LG Energy Solution Executive Vice President Kim Dong-myung, left, poses with GM CEO Mary Barra after announcing its $2.6 billion investment to build the third battery plant in the United States. Photo courtesy of LG Energy Solution

Joint venture will invest $2.6 billion to create 1,700 jobs

Ultium Cells, the joint venture of LG Energy Solution and General Motors, recently said that it will build the third battery cell plant in the United States, which will start manufacturing in 2025.

The 2.8 million-square foot facility in Michigan is set to create 1,700 jobs and have a battery cell capacity of 50 gigawatt hours to be provided to 700,000 electric vehicles.

It is expected to take $2.6 billion to build the state-of-the-art factory.

As the joint venture is constructing two other battery plants in Ohio and Tennessee, their overall capacity is set to reach 120 gigawatt hours.

“This significant investment demonstrates our commitment to strengthen our Michigan and U.S. manufacturing presence and grow good-paying jobs,” GM CEO Mary Barra said in a statement.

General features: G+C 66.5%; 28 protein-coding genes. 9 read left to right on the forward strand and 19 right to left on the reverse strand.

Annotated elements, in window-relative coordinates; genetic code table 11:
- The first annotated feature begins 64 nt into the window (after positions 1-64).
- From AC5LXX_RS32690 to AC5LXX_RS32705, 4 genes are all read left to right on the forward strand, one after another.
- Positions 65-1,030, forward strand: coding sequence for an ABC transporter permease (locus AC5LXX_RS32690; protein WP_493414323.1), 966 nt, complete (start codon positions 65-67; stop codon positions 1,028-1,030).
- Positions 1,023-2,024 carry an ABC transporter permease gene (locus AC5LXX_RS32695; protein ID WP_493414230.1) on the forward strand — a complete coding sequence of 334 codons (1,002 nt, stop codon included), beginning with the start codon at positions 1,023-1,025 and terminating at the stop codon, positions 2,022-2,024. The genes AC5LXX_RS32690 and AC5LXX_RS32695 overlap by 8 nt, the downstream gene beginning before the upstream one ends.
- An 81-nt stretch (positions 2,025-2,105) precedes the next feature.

“We will have the products, the battery cell capacity, and the vehicle assembly capacity to be the EV leader by mid-decade.”

LG Energy Solution CEO Kwon Young-soo said that the Korean battery maker would put forth efforts so as to preempt the global EV competition.

“Our third battery manufacturing plant, fittingly located in America’s automotive heartland, will serve as a gateway to charge thousands and later millions of EVs in the future,” he said in a statement.

Prof. Kim Pil-soo from Daelim University pointed out that the cooperation would continue between automakers and battery makers.

“The supply for rechargeable batteries would fail to meet the demand for them at lest over the next five years,” Kim expected. “Hence, carmakers team up with battery producers for stable supply.”

Meanwhile, LG Energy Solution went public on Jan. 27 on the Korean stock exchange, raising $11 billion.

On the debut day, its price almost doubled so that its market capitalization was just below $100 billion to become South Korea’s second-largest company only after Samsung Electronics.

But it plunged almost 11 percent on Jan. 28 so that its market capitalization receded to $87 billion.

The publisher studied Korean history in Seoul and management of business administration in the United Kingdom. He has 20-year experiences in the media business. Kim can be reached at voc200@gmail.com or 82-2-6956-6698.